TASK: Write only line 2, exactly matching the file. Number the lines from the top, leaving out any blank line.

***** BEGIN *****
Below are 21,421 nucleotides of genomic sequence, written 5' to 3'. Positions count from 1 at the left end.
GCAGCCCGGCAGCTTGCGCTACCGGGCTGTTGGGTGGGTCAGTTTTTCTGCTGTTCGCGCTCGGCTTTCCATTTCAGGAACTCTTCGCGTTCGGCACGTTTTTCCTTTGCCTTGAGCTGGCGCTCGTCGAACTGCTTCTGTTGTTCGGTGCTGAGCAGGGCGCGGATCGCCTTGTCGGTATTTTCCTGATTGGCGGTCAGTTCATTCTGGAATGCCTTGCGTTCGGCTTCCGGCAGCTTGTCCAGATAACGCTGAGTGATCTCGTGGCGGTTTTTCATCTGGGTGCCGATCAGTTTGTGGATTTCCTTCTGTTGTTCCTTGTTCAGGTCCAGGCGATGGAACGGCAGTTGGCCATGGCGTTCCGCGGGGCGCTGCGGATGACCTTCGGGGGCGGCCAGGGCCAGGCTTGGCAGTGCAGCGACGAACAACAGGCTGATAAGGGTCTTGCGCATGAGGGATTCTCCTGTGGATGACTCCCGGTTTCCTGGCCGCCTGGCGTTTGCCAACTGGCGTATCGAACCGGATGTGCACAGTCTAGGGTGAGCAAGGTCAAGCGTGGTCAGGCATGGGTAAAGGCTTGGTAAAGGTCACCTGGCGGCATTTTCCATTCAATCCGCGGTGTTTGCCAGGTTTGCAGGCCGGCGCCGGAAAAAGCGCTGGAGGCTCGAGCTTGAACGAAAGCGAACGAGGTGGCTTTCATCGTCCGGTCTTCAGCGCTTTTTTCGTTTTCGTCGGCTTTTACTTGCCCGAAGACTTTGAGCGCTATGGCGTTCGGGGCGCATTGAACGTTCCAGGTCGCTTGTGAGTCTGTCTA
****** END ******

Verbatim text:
GCAGCCCGGCAGCTTGCGCTACCGGGCTGTTGGGTGGGTCAGTTTTTCTGCTGTTCGCGCTCGGCTTTCCATTTCAGGAACTCTTCGCGTTCGGCACGTTTTTCCTTTGCCTTGAGCTGGCGCTCGTCGAACTGCTTCTGTTGTTCGGTGCTGAGCAGGGCGCGGATCGCCTTGTCGGTATTTTCCTGATTGGCGGTCAGTTCATTCTGGAATGCCTTGCGTTCGGCTTCCGGCAGCTTGTCCAGATAACGCTGAGTGATCTCGTGGCGGTTTTTCATCTGGGTGCCGATCAGTTTGTGGATTTCCTTCTGTTGTTCCTTGTTCAGGTCCAGGCGATGGAACGGCAGTTGGCCATGGCGTTCCGCGGGGCGCTGCGGATGACCTTCGGGGGCGGCCAGGGCCAGGCTTGGCAGTGCAGCGACGAACAACAGGCTGATAAGGGTCTTGCGCATGAGGGATTCTCCTGTGGATGACTCCCGGTTTCCTGGCCGCCTGGCGTTTGCCAACTGGCGTATCGAACCGGATGTGCACAGTCTAGGGTGAGCAAGGTCAAGCGTGGTCAGGCATGGGTAAAGGCTTGGTAAAGGTCACCTGGCGGCATTTTCCATTCAATCCGCGGTGTTTGCCAGGTTTGCAGGCCGGCGCCGGAAAAAGCGCTGGAGGCTCGAGCTTGAACGAAAGCGAACGAGGTGGCTTTCATCGTCCGGTCTTCAGCGCTTTTTTCGTTTTCGTCGGCTTTTACTTGCCCGAAGACTTTGAGCGCTATGGCGTTCGGGGCGCATTGAACGTTCCAGGTCGCTTGTGAGTCTGTCTA